If an adversary has the credentials of a user on the network, then they can access data even if it's encrypted, just as the users on the network have to access data, and that did occur in this case. So encryption in this instance would not have protected this data.
In the next 30 days we know there is a set of things we can do that will fairly dramatically improve our security profile... liketwo-factor authentication, patching, minimizing the number of system administrators that you have and so on. Tony Scott’s 30-day Cyber Sprint
(2014) 800-207: Zero Trust Architecture (2019) Zero Trust Architecture (2019) Connecting from a particular network must not determine which services you can access All communication is secure regardless of network location Don’t trust the network, including the local network Access to services is granted based on what we know about you and your device Access to resources is determined by policy, including the observable state of user identity and the requesting system, and may include other behavioral attributes Create a single strong user identity Create a strong device identity Know the health of your devices and services Set policies according to value of the service or data All access to services must be authenticated, authorized, and encrypted All data sources and computing services are considered resources Know your architecture including users, devices, and services Access to individual enterprise resources is granted on a per-connection basis Control access to your services and data Choose services designed for zero trust User authentication is dynamic and strictly enforced before access is allowed Authenticate everywhere The enterprise ensures all owned and associated systems are in the most secure state possible and monitors systems to ensure that they remain in the most secure state possible Focus your monitoring on devices and services
the enterprise User and device access Application and workload access Network access Workforce Workload Workplace SaaS & Public cloud Access happens everywhere – how do you get visibility and ensure secure, trusted access?
and device access Zero Trust for the Workforce What to do: How to do it: Verify users’ identities Multifactor Authentication Gain device visibility and establish trust Endpoint health and management status Enforce access policies for every app Adaptive and role-based access controls
and workload access Zero Trust for the Workload What to do: How to do it: Gain visibility into what’s running and what’s critical Identify workload dependencies Contain breaches and minimize lateral movement Application segmentation Alert or block communication if policy is violated Continuous monitoring & response to indicators of compromise
Trust for the Workplace Network access What to do: How to do it: Discover and classify users, devices and apps on your network Network authentication, profiling authorization Grant the right level of network access based on user and device context Network segmentation Contain infected endpoints and restrict network access Continuous monitoring and responding to threats
is a leader in Zero Trust The Forrester Wave™: Zero Trust eXtended Ecosystem Platform Providers, Q4 2019 Tools And Technology: The Zero Trust Security Playbook October 29, 2019 The Forrester Wave™ is copyrighted by Forrester Research, Inc. Forrester and Forrester Wave are trademarks of Forrester Research, Inc. The Forrester Wave is a graphical representation of Forrester's call on a market and is plotted using a detailed spreadsheet with exposed scores, weightings, and comments. Forrester does not endorse any vendor, product, or service depicted in the Forrester Wave. Information is based on best available resources. Opinions reflect judgment at the time and are subject to change.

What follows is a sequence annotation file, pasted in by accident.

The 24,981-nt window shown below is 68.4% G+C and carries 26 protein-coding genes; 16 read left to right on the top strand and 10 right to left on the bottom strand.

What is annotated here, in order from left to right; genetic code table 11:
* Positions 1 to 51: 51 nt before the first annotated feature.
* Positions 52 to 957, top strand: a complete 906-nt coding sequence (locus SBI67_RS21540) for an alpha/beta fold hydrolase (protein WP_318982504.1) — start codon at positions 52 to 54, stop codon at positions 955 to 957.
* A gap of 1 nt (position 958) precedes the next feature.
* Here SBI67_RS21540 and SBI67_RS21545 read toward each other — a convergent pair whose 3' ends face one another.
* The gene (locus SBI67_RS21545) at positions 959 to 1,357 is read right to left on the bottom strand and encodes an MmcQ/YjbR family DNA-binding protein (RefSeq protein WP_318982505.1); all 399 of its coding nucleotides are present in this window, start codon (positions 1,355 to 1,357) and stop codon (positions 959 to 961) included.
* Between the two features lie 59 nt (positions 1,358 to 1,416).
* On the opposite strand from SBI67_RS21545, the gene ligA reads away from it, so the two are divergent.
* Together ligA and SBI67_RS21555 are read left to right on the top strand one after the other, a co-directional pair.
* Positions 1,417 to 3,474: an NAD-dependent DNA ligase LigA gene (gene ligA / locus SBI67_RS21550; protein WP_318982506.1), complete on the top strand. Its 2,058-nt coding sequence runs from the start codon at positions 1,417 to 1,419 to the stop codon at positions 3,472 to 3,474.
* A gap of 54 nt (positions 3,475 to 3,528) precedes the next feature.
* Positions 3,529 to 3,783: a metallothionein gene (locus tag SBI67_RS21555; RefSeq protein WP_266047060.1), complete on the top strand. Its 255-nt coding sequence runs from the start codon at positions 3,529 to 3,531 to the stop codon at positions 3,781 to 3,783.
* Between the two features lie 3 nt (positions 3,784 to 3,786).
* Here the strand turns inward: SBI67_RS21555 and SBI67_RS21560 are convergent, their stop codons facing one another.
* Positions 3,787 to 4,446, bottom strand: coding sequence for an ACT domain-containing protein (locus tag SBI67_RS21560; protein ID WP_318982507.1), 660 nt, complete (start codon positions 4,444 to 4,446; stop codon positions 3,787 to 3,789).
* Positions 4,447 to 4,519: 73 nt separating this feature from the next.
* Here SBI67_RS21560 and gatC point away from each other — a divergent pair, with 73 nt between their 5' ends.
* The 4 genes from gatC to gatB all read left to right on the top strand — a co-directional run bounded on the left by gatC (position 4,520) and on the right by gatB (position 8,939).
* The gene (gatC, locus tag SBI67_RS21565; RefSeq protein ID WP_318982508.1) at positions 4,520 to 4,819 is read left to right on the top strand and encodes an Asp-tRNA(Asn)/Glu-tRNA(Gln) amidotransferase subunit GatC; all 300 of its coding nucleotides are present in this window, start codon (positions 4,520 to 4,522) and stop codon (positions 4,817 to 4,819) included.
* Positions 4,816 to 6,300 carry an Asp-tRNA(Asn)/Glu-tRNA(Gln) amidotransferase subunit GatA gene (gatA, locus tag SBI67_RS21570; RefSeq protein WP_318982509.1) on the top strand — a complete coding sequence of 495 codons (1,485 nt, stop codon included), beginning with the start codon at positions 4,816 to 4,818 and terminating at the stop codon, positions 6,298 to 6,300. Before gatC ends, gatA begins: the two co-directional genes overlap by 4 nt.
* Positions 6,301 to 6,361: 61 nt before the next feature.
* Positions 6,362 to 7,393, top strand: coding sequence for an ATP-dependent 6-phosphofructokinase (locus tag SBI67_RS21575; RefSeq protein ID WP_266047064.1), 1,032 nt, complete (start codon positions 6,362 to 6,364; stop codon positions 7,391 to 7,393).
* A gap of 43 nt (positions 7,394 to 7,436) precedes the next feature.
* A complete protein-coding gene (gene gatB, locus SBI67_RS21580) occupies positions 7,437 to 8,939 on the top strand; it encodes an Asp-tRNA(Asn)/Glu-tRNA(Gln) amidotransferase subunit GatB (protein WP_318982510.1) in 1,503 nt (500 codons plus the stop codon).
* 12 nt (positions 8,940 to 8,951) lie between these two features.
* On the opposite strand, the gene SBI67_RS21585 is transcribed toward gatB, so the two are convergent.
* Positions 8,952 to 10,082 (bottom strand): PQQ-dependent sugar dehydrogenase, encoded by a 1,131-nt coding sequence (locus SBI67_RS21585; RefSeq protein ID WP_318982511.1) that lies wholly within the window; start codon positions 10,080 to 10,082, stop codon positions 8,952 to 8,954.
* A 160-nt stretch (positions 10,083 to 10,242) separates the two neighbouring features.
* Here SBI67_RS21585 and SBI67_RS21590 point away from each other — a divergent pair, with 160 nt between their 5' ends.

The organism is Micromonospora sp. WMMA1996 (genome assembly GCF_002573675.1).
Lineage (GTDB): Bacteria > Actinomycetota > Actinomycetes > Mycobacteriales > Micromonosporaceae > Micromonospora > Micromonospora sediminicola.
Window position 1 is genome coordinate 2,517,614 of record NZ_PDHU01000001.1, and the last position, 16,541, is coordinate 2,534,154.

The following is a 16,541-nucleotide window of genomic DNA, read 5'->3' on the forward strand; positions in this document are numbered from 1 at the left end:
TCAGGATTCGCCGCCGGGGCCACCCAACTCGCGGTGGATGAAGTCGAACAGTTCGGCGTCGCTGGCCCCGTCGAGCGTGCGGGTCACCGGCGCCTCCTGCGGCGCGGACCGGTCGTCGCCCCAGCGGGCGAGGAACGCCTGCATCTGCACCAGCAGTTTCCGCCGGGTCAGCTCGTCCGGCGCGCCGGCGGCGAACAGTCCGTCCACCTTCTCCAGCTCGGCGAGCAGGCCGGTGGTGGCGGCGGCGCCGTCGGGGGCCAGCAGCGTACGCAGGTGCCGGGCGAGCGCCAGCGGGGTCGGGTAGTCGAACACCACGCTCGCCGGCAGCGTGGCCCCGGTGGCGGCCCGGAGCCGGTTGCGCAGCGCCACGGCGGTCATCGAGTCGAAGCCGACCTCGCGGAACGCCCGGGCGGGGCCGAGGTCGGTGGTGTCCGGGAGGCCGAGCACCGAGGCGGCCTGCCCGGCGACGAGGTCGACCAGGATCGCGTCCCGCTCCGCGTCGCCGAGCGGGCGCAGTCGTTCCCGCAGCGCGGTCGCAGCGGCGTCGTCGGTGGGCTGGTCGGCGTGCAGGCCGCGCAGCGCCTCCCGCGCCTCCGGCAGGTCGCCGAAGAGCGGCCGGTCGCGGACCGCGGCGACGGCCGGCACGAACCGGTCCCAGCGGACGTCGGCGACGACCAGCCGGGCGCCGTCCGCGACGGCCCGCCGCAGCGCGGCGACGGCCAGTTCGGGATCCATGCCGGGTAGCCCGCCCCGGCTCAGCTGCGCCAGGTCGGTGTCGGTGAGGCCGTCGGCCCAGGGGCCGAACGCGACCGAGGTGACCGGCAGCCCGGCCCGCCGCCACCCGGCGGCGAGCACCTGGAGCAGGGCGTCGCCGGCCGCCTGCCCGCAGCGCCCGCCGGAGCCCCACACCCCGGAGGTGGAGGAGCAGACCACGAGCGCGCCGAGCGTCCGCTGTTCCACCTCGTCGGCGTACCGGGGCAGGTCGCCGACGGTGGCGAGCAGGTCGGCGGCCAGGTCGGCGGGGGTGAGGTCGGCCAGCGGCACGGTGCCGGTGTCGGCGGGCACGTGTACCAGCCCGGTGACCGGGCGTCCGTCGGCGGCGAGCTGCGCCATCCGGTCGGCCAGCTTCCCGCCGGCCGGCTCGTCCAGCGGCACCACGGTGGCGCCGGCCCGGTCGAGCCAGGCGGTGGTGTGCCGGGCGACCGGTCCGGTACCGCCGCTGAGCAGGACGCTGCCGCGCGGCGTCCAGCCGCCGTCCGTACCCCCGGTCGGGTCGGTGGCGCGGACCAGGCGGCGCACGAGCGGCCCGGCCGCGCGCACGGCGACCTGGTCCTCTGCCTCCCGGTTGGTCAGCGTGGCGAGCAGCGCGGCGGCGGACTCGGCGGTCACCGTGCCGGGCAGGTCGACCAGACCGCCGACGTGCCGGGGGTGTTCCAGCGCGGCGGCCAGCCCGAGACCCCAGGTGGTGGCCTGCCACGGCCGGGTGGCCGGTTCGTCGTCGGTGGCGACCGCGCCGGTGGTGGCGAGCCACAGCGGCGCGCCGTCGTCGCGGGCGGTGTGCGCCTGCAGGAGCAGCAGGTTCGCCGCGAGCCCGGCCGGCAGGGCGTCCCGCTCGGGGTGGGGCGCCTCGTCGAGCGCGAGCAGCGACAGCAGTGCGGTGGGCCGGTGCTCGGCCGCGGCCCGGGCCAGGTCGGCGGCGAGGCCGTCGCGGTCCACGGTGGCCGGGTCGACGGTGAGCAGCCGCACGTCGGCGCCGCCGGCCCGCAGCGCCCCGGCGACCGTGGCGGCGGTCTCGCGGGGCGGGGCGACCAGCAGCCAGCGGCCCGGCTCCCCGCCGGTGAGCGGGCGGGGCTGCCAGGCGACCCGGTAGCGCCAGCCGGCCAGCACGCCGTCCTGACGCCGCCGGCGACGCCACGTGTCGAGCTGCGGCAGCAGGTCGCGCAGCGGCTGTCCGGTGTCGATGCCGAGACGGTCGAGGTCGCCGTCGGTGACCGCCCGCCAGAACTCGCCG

as a by-product of Zero Trust Compliance CJIS FFIEC GBLA GDPR HIPAA NIST 800-53 NIST 800-171 NERC PCI DSS Details Criminal Justice Information Services v5.6 Federal Financial Institutions Examination Council Version Sept 2016 Gramm-Leach -Bliley Act FIL-22-2001 EU General Data Protection Regulation Regulation (EU) 2016/679 Health Insurance Portability and Accountability Act CFR 45 revised Oct 1, 2007 National Institute of Standards and Technology 800-53 r4 National Institute of Standards and Technology 800-171 June 2015 includes updates as of 01-14-2016 North American Electric Reliability Corporation v5 Critical Infrastructure Protection Reliability Stds Payment Card Industry Data Security Standard v3.2 Where Duo Can Help Section: 184.108.40.206 220.127.116.11 18.104.22.168 22.214.171.124 126.96.36.199.3 188.8.131.52 184.108.40.206 220.127.116.11 18.104.22.168 22.214.171.124 126.96.36.199 Title: II.C.5 II.C. II.C.7(a) II.C.7(e) II.C.10(d) II.C.13(e) II.C.15(b) II.C.15(c) II.C.15(d) II.D III.C Title: V Subtitle A Section 501(3) Article 5 Section 1(f), 2 Article 24 Section 1 Article 32 Section 1(b), 2 Standard: 164.308(a)(1) 164.308.(a)(4)1 64.312(d) Control: IA-2 IA-3 IA-5 IA-6 SC-7 SC-11 Control: 3.1.1, 3.1.1, 3.1.3, 3.1.7, 3.1.11, 3.1.12, 3.1.14, 3.1.15, 3.1.18, 3.1.20, 3.3.1, 3.3.2, 3.3.8, 3.4.1, 3.4.2, 3.5.2, 3.5.3, 3.7.5 CIP-005 Table R2 Part 2.3 CIP-007-6 Table R5 5.1 CIP-010-2 Table R2 2.1 Requirements: 6.2 7.1-7.2 8.3.1 8.3.2